Fakultät für Philosophie, Wissenschaftstheorie und Religionswissenschaft

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Lehrveranstaltungen Sommersemester 2022


Plato’s Exhortation to Philosophy: the "Euthydemus"

Mo. 14:00 bis 16:00 c.t. woch 25.04.2022 bis 25.07.2022 Geschw.-Scholl-Pl. 1 (E) - E 210

In this course we will examine the way in which Plato argues for the value of philosophy and attempts to distinguish it from rival intellectual pursuits such as sophistry and rhetoric. Alongside our main text, the _Euthydemus, _and parts of related Platonic dialogues, we will also look at selections from some of the contemporary rivals whom Plato may be targeting in the _Euthydemus_ (e.g., Antisthenes and Isocrates). Our guiding aim will be to better understand the educational debates in the context of which Plato developed his distinctive views about the nature and value of philosophy and philosophical education. Along the way we will also consider a number of central questions raised by the _Euthydemus_, such as: How does Plato
understand the relationship between wisdom and happiness? To what extent is Plato aware of, and able to diagnose fallacious reasoning?

term paper OR (presentation(s)+essay/record), according to the lecturer's specification [9 ECTS-points]

LSF-registration via the menu item "Vorlesungsverzeichnis" (=> click through after LSF login to the individual view of this course) sometime between 04 April 2022 and 19 April 2022


Seminar und Lektürekurs

Plato's Republic

Mo. 10:00 bis 12:00 c.t. woch 25.04.2022 bis 25.07.2022 Geschw.-Scholl-Pl. 1 (M) - M 001
The seminar starts in the second lecture week (02.05.2022)!

Essaybesprechungen nach Vereinbarung

Would it be better to live an unjust life while appearing to be a good person, or to live a just life while appearing to be a bad person? Would you be happier if you could do whatever you wanted to, and you could always get away with it? And if so, does that mean that tyrants and dictators are happier than most of us? Are societies that give their citizens maximal freedom of speech and expression more just than societies that limit such freedoms? And what does it mean for a person or society to be just? In this seminar, we will explore these questions and more like them through a close reading of the whole of Plato's masterwork on justice and happiness, the Republic.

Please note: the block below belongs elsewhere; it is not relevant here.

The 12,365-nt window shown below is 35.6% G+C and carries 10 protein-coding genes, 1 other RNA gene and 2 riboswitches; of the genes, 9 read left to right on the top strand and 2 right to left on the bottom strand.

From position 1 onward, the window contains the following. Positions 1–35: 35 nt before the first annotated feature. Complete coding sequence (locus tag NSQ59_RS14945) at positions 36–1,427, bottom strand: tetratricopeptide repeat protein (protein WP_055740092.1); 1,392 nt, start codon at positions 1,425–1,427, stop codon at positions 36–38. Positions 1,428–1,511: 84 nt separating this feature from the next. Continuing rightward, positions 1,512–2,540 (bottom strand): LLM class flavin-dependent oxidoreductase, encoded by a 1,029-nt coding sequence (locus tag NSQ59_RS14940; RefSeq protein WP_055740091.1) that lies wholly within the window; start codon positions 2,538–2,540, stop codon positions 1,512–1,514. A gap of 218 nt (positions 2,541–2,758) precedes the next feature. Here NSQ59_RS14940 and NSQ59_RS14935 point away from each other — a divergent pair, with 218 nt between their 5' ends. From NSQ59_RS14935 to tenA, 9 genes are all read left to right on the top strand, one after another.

In the modules assigned below (Bachelor major and minor in Philosophy): a) term paper (approx. 10-12 pages) OR b) graded presentation (15 minutes) + essay/record (approx. 6 pages), according to the lecturer's specification

Must be registered and prioritised at some point between 04.04.2022 and 19.04.2022 using the LSF system (via the menu item "Lehrveranstaltungen belegen/abmelden"). -- Enrolled Erasmus/Exchange students (philosophy) can register for this course (6 ECTS) directly via: J.Carter@lrz.uni-muenchen.de Please mention your LMU matriculation number.